Ian Parry was a photojournalist who died while on assignment for The Sunday Times during the Romanian revolution in 1989. He was just 24 years of age.
Aidan Sullivan, then picture editor, and Ian’s friends and family created the Ian Parry Scholarship in order to build something positive from such a tragic death. Each year they hold an international photographic competition for young photographers who are either attending a full-time photographic course or are under 24.
This years Ian Parry Scholarship was divided into two categories:
The Award for Achievement and The Award for Potential.
Sharafat Ali, 22 year old student at AKS School of Photography, is among the four candidates who won the 2017 Ian Parry Scholarship. Sharafat, who is based in Kashmir and covers conflict, politics, faith and daily life in the region, won the Award for Achievement for his work on identity crisis in the region which claimed many lives.
In conversation with Oracle Opinions, Sharafat Ali talks about his journey into photography, achievements and future plans.
Tell us about your career in photography. How did you break into the photography?
It all started for me in the year 2013 when I got inclined towards photography and began shooting in streets and people (portraits). Since then my understanding and interest in photography has grown manifold. I liked the job of a “documentary photographer” and I opted photojournalism and documentary photography as my career.
What do you enjoy most about your photojournalism career? What are the pitfalls?
What I enjoy most about my photojournalism is to work on stories, which can bring social change in society. I believe in the creation of photo works with a deeper meaning. Being as photographer and an accountable resident of my motherland Kashmir, I enjoy to preserve or document stories for eternity and make them archival tool for generations to come. There will be pitfalls, hardships and it’s not unique to kashmir, but being dedicated, devoted to the cause of storytelling, the boat sails with the good rythm. I believe there are thousands of stories which need to be told but till one doesn’t go in-depth, one cannot tell a story which world will pay heed to.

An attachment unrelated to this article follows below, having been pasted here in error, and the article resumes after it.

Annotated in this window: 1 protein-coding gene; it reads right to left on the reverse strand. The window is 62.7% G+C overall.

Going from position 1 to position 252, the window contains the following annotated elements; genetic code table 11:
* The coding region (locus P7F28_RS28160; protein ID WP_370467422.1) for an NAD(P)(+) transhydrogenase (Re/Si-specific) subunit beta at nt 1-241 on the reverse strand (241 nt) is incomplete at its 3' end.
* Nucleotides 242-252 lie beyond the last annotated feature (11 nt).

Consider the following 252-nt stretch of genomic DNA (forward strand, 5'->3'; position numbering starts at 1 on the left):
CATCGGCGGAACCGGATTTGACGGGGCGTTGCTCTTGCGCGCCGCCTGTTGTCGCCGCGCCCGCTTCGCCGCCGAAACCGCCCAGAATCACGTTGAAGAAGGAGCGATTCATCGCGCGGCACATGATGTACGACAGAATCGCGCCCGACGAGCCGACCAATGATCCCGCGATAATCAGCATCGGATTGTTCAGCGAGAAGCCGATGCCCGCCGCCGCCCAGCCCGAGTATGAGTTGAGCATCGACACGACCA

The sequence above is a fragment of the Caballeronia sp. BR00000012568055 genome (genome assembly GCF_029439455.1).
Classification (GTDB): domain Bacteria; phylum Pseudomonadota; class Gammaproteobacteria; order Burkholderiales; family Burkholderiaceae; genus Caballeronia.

Who are the biggest inspirations for your career?
My work and philosophy photography have been hugely influenced by Showkat Nanda. Showkat Nanda has been my first inspiration and I feel blessed that I am guided and mentored by him. He completely changed me as a photographer. From last three years, he has been mentoring me and I believe his guidance and mentorship has been instrumental in making me a better storyteller.
You won prestigious Ian Parry Scholarship. Tell our readers about it. How important is this to you, personally, and to your career?
As for winning the Award for Achievement, I believe it’s the greatest recognition for me as a photographer so far. When I started working as a photographer, my aim was never to be a photojournalist. Instead I wanted to be a documentary photographer who would spend most of his time working on important stories and long-term projects. So getting this award has been a great encouragement and I am sure this has given me more confidence to pursue my career as a visual storyteller.
A funding of 3500$ will be made in regard to the scholarship. Equipment of Canon, and my work will be exhibited in London. Till now my works have appeared in Sunday Times magazine, and rest media houses and outlets of world, and will appear for the future publications. But best of all, I will be accepted into the final list of nominees for the World Press Photo’s Joop Swart Masterclass in Amsterdam which is a dream of every photojournalist and documentary photographer. Moreover, firstly I’ll be travelling to London to receive this prestigious grant and in 2018 I will be traveling to Amsterdam to attend my masterclasses for the World Press Photo’s Joop Swart Masterclasses.
What are some of your favorite projects that you have completed and why?
I have been working on projects having the theme of conflict, politics, faith and dailylife in Kashmir for the last three years. All projects are based on long-term protrudes. For me these certain themes are unending in its nature plus interrelated to each other due to conflict in Kashmir. I would like to work and continue on these long-term protrudes till rest of my life.
What are some of your personal and/or professional goals for the future?
Personal and professional goal is to tell some of the most important stories of Kashmir to the outside world through the powerful medium of photography. And to document Kashmir from the perspective of someone who has lived through this conflict. I don’t want to cover anything violent because that has been done extensively. I feel that the other aspects of Kashmir have remained undiscovered. So I plan to shoot the personal side of Kashmiri life. It includes how courageously people have been living their lives amid a deep sense of fear, threat and identity crisis.
What is the future of Photojournalism in a conflict zone like Kashmir? What challenges do photojournalists face here?
In a conflict zone like Kashmir future of photojournalism has both brighter and darker sides. While working in conflict zone, be it in Kashmir on anywhere in the world one has to be very careful and cautious about the work he/she is producing on the ground zero. I believe our lives are more precious than our pictures which we make or take on the field. In Kashmir, Photojournalism is more challenging than anywhere else in the world. But the beauty of photojournalism is that it is a form of absolutely unmediated representation of aspects of the reality.
What is your message for the local photojournalists and aspirants?
Shoot hard, shoot different.
Thank You for your valuable time!